Annals of Biomedical Engineering

, Volume 45, Issue 6, pp 1496–1510 | Cite as

A Dual-Mode Bioreactor System for Tissue Engineered Vascular Models

  • N. Bono
  • S. Meghezi
  • M. Soncini
  • M. Piola
  • D. Mantovani
  • Gianfranco Beniamino Fiore


In the past decades, vascular tissue engineering has made great strides towards bringing engineered vascular tissues to the clinics and, in parallel, obtaining in-lab tools for basic research. Herein, we propose the design of a novel dual-mode bioreactor, useful for the fabrication (construct mode) and in vitro stimulation (culture mode) of collagen-based tubular constructs. Collagen-based gels laden with smooth muscle cells (SMCs) were molded directly within the bioreactor culture chamber. Based on a systematic characterization of the bioreactor culture mode, constructs were subjected to 10% cyclic strain at 0.5 Hz for 5 days. The effects of cyclic stimulation on matrix re-arrangement and biomechanical/viscoelastic properties were examined and compared vs. statically cultured constructs. A thorough comparison of cell response in terms of cell localization and expression of contractile phenotypic markers was carried out as well. We found that cyclic stimulation promoted cell-driven collagen matrix bi-axial compaction, enhancing the mechanical strength of strained samples with respect to static controls. Moreover, cyclic strain positively affected SMC behavior: cells maintained their contractile phenotype and spread uniformly throughout the whole wall thickness. Conversely, static culture induced a noticeable polarization of cell distribution to the outer rim of the constructs and a sharp reduction in total cell density. Overall, coupling the use of a novel dual-mode bioreactor with engineered collagen-gel-based tubular constructs demonstrated to be an interesting technology to investigate the modulation of cell and tissue behavior under controlled mechanically conditioned in vitro maturation.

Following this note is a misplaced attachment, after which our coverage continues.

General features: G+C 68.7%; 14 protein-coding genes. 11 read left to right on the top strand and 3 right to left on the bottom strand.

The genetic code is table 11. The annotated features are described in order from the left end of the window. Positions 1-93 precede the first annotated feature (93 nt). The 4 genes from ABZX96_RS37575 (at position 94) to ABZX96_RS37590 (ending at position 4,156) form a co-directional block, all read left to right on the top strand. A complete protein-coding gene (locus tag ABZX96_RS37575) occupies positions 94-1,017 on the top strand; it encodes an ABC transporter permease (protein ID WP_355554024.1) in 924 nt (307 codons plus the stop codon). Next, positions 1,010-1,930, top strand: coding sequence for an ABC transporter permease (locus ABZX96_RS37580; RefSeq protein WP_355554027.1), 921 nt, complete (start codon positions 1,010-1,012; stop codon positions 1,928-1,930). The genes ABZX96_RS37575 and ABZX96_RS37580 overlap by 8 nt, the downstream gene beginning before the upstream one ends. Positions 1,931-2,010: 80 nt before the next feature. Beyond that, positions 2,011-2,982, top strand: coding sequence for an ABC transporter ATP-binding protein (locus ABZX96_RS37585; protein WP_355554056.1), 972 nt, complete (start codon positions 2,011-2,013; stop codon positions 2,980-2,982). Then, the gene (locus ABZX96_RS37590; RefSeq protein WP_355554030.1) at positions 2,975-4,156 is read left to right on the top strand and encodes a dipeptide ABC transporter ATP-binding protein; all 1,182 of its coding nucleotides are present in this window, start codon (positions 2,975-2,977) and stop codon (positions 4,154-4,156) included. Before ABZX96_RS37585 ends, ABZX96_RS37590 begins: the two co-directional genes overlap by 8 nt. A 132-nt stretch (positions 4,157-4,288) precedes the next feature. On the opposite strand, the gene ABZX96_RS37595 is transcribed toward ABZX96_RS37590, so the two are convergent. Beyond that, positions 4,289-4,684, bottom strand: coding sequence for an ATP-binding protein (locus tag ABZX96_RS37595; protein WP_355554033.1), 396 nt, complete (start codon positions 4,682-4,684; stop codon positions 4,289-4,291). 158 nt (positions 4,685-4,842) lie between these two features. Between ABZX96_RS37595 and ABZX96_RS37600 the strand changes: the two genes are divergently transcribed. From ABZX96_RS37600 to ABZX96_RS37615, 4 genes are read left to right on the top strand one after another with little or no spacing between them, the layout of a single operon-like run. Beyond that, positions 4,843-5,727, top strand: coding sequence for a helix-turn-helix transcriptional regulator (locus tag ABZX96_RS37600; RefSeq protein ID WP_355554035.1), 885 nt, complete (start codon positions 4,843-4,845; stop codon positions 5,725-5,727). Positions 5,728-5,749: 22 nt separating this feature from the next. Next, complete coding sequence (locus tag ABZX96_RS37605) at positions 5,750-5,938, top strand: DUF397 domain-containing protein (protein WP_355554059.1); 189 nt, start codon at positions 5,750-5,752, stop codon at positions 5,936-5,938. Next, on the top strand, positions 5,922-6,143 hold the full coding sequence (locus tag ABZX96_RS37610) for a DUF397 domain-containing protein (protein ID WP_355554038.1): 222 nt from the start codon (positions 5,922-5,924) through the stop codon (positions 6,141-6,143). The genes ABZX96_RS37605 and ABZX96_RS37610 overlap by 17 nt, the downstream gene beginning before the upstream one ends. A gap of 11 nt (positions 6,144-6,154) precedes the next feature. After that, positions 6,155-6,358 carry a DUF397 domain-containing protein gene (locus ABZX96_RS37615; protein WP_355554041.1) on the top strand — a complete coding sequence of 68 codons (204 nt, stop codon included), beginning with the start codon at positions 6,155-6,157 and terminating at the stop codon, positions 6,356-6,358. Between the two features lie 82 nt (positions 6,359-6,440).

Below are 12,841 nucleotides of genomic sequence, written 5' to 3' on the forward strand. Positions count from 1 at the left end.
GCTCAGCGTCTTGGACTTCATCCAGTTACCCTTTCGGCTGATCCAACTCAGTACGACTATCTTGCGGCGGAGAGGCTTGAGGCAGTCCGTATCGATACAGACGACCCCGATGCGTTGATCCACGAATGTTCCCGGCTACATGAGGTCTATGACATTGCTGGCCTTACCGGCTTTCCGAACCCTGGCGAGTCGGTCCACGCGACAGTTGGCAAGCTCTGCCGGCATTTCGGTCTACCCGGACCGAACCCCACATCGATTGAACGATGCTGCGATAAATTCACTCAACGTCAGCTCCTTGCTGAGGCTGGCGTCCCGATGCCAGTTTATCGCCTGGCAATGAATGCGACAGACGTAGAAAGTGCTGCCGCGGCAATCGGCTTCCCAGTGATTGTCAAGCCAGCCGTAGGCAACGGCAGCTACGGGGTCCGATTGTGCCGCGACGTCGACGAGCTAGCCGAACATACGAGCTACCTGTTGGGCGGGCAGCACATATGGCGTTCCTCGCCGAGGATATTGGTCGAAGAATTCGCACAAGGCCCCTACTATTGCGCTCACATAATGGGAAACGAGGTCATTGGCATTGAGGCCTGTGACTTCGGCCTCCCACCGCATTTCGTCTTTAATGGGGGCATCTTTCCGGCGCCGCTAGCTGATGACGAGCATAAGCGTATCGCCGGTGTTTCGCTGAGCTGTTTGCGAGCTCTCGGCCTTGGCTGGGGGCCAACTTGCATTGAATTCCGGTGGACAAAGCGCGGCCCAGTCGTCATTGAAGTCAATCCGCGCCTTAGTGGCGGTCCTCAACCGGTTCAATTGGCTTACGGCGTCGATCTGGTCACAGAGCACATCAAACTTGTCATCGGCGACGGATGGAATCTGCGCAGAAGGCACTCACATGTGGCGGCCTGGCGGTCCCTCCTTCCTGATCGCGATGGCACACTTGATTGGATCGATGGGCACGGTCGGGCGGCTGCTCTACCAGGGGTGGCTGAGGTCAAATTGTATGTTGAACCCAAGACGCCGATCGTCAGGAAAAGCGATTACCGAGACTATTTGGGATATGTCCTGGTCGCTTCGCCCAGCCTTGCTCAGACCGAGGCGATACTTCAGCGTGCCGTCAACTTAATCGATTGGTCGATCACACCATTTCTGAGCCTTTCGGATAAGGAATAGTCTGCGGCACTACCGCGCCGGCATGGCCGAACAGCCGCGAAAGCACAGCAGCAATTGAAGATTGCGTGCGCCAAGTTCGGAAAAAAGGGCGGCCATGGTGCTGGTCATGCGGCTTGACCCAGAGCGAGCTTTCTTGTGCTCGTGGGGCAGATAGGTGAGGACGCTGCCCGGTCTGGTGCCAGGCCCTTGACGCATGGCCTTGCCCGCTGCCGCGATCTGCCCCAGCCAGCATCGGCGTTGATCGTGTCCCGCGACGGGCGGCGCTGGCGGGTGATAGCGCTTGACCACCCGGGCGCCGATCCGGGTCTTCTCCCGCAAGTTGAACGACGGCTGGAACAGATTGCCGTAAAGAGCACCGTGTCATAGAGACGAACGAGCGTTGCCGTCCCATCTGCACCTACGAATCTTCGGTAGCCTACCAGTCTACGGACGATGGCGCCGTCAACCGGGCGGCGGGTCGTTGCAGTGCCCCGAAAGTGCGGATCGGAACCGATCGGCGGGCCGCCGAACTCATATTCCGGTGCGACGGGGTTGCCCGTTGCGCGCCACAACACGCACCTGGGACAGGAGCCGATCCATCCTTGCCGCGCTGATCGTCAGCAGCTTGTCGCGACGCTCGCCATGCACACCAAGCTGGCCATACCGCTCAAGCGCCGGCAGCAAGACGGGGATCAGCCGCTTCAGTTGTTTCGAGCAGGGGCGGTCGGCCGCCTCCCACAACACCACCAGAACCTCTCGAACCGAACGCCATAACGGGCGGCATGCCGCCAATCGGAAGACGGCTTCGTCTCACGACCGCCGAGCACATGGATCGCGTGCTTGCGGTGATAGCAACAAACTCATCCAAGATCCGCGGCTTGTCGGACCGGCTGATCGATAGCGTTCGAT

Vascular tissue engineering Bioreactor Cyclic strain Collagen Smooth muscle cells Mechanical properties 



NB was awarded of a Ph.D. Scholarship from the Italian Ministry of Education, completed with a mobility scholarship from the InterPolytechnic Doctoral School. This work was partially funded by the Natural Science and Engineering Research Council of Canada, the Canadian Institute for Health Research, the Heart and Stroke Foundation of Canada, the Canadian Foundation for Innovation, and the CHU de Quebec Research Center.

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Copyright information

© Biomedical Engineering Society 2017

Authors and Affiliations

  • N. Bono
    • 1
    • 2
  • S. Meghezi
    • 2
  • M. Soncini
    • 1
  • M. Piola
    • 1
  • D. Mantovani
    • 2
  • Gianfranco Beniamino Fiore
    • 1
  1. 1.μBS Lab, Dipartimento di Elettronica, Informazione e BioingegneriaPolitecnico di MilanoMilanItaly
  2. 2.Laboratory for Biomaterials and Bioengineering (CRC-I), Department of Min-Met-Materials & CHU de Québec Research CenterLaval University, Pavillon PouliotQuebec CityCanada

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